54 countries in one continent and a vast land of opportunity. 

Africa is considered to be the fastest growing market but can we really treat it as one market? With 54 countries across a continent large enough to house UK, Australia, USA, China, India and many more we need to think about how to approach this vast opportunity. 

The current population of Africa, 19 October 2021 according to the United Nation sis 1,382,111,434. This covers the poorest Burundi to the richest, Nigeria. Looking at opportunities in Africa may not be a quick google search but it is a fast-growing economic area that needs cultivating and assessing thoroughly.  


The challenges of this vast opportunity are manifold from the transportation issues and associated costs to carry goods across this huge landscape, to the less easy to manage corruption and pilferage. However, this is a sweeping generalisation. Some countries are managing to enhance their governmental processes by building better monitoring and security systems at sea and airports. The classifications from WTO of 1, 2 and 3rd world divide the continent again but also start to provide researchers ideas about how to find new markets, and where niche products can be found or sold. The middle class in Africa, currently at 34% of the population has risen 100% in less than 20 years. This is leading to forecast growth by the World Bank that by 2060 there will be a middle-class of 42% or 1.1billion of the predicted population. 

The UK does produce high quality and design goods that would appeal to this burgeoning middle class market. Any SME starting to build a brand and reputation as being part of the African journey will be laying the foundations of a great step in their businesses export plans. Of course, these export plans need to account for the many differing trade agreements and cumulative trading blocs.  However, costing duties and security into the process of launching into a new export market will be part of developing a presence and sustainable revenue stream. It will also bring a new dimension to your business as you absorb this colourful and vibrant continents energy into your working plans.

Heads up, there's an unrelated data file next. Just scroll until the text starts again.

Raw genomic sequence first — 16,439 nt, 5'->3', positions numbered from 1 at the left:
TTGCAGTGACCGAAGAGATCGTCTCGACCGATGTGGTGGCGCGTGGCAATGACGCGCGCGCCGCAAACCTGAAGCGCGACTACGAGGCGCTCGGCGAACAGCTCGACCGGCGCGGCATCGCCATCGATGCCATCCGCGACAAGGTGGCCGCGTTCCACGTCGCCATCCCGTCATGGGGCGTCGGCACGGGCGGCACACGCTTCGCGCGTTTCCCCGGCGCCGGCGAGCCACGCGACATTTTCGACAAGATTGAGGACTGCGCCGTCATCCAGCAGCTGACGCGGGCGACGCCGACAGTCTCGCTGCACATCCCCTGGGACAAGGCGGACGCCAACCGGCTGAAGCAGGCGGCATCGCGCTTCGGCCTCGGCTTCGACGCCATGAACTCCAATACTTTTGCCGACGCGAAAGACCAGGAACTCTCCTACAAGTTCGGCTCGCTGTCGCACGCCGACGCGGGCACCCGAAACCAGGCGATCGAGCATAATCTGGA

The high-income countries in Africa, (GDP) offer a great starting point for smaller businesses as they have infrastructure and higher levels of governance, therefore, provide confidence for someone starting out in this as a new market. Seychelles, Mauritius, Gabon, Equatorial Guinea, Botswana are the top 5 countries followed by South Africa, Namibia, Egypt, Eswatini and Tunisia. Nigeria sits at 18th in this list which is surprising but as with all larger countries, the rich poor divide begins to become more relevant. 

The top 10 imports to Africa are as follows: Automobiles – very little manufacturing so this may provide opportunities for secondhand markets; Computers and IT products; related spare parts to the aforementioned markets; Clothing and Fashion Accessories; Pharmaceuticals; Mobile phones – the past 5 years the annual rate of mobile phones users has increased by around 65%; Stationery – this has increased due to the thriving education market; foodstuffs – this is quite vague but relates back to the comments made about the growing middle-class; Electronics; Machinery and engineering products and finally, Chemicals.

Finding the right market does remain a hard nut to crack especially when you realise that the data they collect in these markets is at best unorganised and may prove difficult to use in any comparisons across more bureaucratic markets.

The main issue is not how big the opportunities might be in Africa but where to start. This is where good old-fashioned research comes into its own, ask an expert. That’s why the Society of Independent International Trade and Customs Experts exists to help take some of the pain from the leg work needed to make important decisions on global trade. 


FREE WEBINAR: Learn how to sell internationally

Do you want to learn the secrets of selling internationally from export experts with over 30 years of experience helping businesses expand globally? Then

SIITACE Summit: Context and impact of current affairs on SMEs trying to trade internationally

6th December 2022The National Football Museum, ManchesterUrbis Building, Cathedral Gardens, Todd Street, Manchester, M4 3BG   Come and join us at the NFM in

The UK’s Future Independent Customs Regime – A SIITACE Summary

The 2025 UK Border Strategy sets out the government’s vision for the UK border to be the most effective in the world. Central to